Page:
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Affordable calling changing the way Africa connects

DEAN HIINE, co-founder and MD for Africa of mobile calling app Talk360, considers what the future holds for affordable calls on the continent.

For South Africa’s emerging middle class, picking up the phone to call a family member or friend in another country is something they take for granted. But for tens of millions of people across the country and the continent, calling home remains an unthinkable luxury.

In spite of the much-heralded boom in Africa’s internet and mobile penetration over the past two decades, more than a third of South Africans (and more than two-thirds of all people in sub-Saharan Africa) still find themselves on the wrong side of the digital divide. They’re part of the 40% of the world’s population without reliable internet – and generally, the most heavily impacted are underserviced communities in developing countries.

And you don’t have to be stuck in a rural area of South Africa to be bypassed by the telecommunications revolution, either. For people like Johannesburg-based student Rabia Ragal, calling her family in Ethiopia has traditionally been an expensive and frustrating experience. The same goes for a spaza shop owner in Soweto trying to call his mother in Bangladesh on a feature phone. Or an Uber driver trying to stay in contact with his wife and kids back in Zimbabwe.

Fact is, mobile calls are simply too expensive for most ordinary consumers. There are many so-called ‘free calling apps’, but they all need internet access (and often, a smartphone). And despite popular opinion, WhatsApp calls aren’t free. Both the caller and the receiver need data (and a strong mobile signal, as anyone who’s ever tried a WhatsApp call will testify).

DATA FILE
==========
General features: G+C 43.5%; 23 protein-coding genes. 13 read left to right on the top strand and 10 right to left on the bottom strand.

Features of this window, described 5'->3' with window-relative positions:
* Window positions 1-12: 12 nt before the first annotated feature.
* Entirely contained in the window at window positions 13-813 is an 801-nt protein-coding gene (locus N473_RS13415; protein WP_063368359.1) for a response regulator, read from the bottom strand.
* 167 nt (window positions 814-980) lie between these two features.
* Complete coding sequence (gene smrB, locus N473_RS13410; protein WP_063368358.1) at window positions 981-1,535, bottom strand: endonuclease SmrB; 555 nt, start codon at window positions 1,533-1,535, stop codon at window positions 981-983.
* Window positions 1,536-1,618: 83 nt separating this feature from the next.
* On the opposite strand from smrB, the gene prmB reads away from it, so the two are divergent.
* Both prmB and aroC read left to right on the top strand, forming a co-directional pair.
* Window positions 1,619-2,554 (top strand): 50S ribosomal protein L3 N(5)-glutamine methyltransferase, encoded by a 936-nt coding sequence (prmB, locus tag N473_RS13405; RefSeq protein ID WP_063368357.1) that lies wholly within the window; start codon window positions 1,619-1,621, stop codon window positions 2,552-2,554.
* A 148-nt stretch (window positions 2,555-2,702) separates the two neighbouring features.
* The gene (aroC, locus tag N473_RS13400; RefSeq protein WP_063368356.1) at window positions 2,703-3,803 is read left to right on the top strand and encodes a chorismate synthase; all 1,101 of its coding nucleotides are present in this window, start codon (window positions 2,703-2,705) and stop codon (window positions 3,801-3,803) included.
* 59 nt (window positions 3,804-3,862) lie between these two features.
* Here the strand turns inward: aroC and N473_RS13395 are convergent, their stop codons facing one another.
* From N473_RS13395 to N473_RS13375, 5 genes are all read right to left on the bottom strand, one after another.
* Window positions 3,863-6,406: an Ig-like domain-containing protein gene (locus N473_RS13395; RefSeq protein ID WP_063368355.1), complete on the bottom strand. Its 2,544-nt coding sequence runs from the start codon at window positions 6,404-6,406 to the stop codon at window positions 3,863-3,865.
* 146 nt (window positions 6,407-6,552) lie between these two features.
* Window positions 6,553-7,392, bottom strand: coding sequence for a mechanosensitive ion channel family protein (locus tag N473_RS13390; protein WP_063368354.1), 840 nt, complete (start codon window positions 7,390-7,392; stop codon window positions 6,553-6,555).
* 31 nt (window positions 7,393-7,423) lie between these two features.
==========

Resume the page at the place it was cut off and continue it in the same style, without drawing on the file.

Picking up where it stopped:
So, how do you drive down the costs of calls to the point where people with lower incomes can stay connected to their families, without the need for an internet connection or a smartphone? Oddly enough, coming up with the technology behind the solution that enables the calls isn’t the biggest challenge. Start-ups like my own company, Talk360, can give users the ability to call any landline or mobile number in the world at a massively reduced rate, using VoIP technology to cut out the need for an internet connection.

The bigger challenge is creating a payment platform that makes buying call bundles as quick and easy as buying a loaf of bread at the corner shop. Sounds straight-forward – until you consider that Africa is a huge continent, with differing payment cultures, 45 different currencies and thousands of different payment providers.

Today, Talk360 is not just an app that lets people call other countries. It’s a fintech company that offers 60 different payment options, supports more than 40 currencies, and has connected more than 2 million people globally in the past year alone. And it hasn’t even scratched the surface of the vast need for affordable, accessible calls across the continent.

The model is also strongly focused on social impact. Apart from connecting lives by bridging distances, the model is creating jobs and income-generating opportunities from Musina to Mossel Bay. It’s doing this through a broad distribution network of digital and physical locations, combined with an extensive agent referral programme, that allows people to make money by selling airtime and signing up customers.

We can’t bridge the digital divide ourselves. But we can certainly make sure that the people of Africa and their families can stay connected until technology reaches them.

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